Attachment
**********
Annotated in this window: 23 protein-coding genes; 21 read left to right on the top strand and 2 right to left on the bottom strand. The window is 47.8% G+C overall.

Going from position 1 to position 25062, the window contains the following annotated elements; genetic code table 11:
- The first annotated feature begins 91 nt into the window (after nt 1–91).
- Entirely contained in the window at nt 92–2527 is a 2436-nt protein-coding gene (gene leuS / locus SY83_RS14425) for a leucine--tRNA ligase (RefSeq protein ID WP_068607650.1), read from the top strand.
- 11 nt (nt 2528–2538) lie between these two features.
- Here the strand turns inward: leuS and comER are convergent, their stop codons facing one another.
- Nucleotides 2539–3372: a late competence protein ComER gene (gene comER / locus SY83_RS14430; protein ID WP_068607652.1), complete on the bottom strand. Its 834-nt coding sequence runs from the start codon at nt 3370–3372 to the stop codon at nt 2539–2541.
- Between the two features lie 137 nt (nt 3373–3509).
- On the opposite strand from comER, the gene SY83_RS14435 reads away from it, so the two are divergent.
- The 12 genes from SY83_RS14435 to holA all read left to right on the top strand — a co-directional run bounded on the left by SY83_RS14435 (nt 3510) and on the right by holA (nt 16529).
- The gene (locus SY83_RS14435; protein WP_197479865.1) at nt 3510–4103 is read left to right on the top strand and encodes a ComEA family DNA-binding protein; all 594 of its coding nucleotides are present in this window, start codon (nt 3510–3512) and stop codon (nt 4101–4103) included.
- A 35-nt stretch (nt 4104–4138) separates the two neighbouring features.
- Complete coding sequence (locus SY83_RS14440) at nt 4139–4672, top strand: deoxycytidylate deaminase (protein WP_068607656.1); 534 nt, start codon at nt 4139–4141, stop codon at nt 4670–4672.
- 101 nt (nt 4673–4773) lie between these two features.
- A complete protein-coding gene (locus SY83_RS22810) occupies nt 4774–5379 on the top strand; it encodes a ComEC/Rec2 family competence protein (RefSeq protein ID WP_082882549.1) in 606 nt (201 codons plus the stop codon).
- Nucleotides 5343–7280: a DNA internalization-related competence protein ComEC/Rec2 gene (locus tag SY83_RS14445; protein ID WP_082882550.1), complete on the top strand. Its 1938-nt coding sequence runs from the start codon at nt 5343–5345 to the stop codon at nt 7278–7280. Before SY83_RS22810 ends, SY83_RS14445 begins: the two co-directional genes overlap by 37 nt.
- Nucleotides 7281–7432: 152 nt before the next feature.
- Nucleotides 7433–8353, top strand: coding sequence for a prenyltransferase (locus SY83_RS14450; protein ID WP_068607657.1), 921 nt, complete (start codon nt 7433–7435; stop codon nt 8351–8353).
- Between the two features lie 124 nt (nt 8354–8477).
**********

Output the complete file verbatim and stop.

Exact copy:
Annotated in this window: 23 protein-coding genes; 21 read left to right on the top strand and 2 right to left on the bottom strand. The window is 47.8% G+C overall.

Going from position 1 to position 25062, the window contains the following annotated elements; genetic code table 11:
- The first annotated feature begins 91 nt into the window (after nt 1–91).
- Entirely contained in the window at nt 92–2527 is a 2436-nt protein-coding gene (gene leuS / locus SY83_RS14425) for a leucine--tRNA ligase (RefSeq protein ID WP_068607650.1), read from the top strand.
- 11 nt (nt 2528–2538) lie between these two features.
- Here the strand turns inward: leuS and comER are convergent, their stop codons facing one another.
- Nucleotides 2539–3372: a late competence protein ComER gene (gene comER / locus SY83_RS14430; protein ID WP_068607652.1), complete on the bottom strand. Its 834-nt coding sequence runs from the start codon at nt 3370–3372 to the stop codon at nt 2539–2541.
- Between the two features lie 137 nt (nt 3373–3509).
- On the opposite strand from comER, the gene SY83_RS14435 reads away from it, so the two are divergent.
- The 12 genes from SY83_RS14435 to holA all read left to right on the top strand — a co-directional run bounded on the left by SY83_RS14435 (nt 3510) and on the right by holA (nt 16529).
- The gene (locus SY83_RS14435; protein WP_197479865.1) at nt 3510–4103 is read left to right on the top strand and encodes a ComEA family DNA-binding protein; all 594 of its coding nucleotides are present in this window, start codon (nt 3510–3512) and stop codon (nt 4101–4103) included.
- A 35-nt stretch (nt 4104–4138) separates the two neighbouring features.
- Complete coding sequence (locus SY83_RS14440) at nt 4139–4672, top strand: deoxycytidylate deaminase (protein WP_068607656.1); 534 nt, start codon at nt 4139–4141, stop codon at nt 4670–4672.
- 101 nt (nt 4673–4773) lie between these two features.
- A complete protein-coding gene (locus SY83_RS22810) occupies nt 4774–5379 on the top strand; it encodes a ComEC/Rec2 family competence protein (RefSeq protein ID WP_082882549.1) in 606 nt (201 codons plus the stop codon).
- Nucleotides 5343–7280: a DNA internalization-related competence protein ComEC/Rec2 gene (locus tag SY83_RS14445; protein ID WP_082882550.1), complete on the top strand. Its 1938-nt coding sequence runs from the start codon at nt 5343–5345 to the stop codon at nt 7278–7280. Before SY83_RS22810 ends, SY83_RS14445 begins: the two co-directional genes overlap by 37 nt.
- Nucleotides 7281–7432: 152 nt before the next feature.
- Nucleotides 7433–8353, top strand: coding sequence for a prenyltransferase (locus SY83_RS14450; protein ID WP_068607657.1), 921 nt, complete (start codon nt 7433–7435; stop codon nt 8351–8353).
- Between the two features lie 124 nt (nt 8354–8477).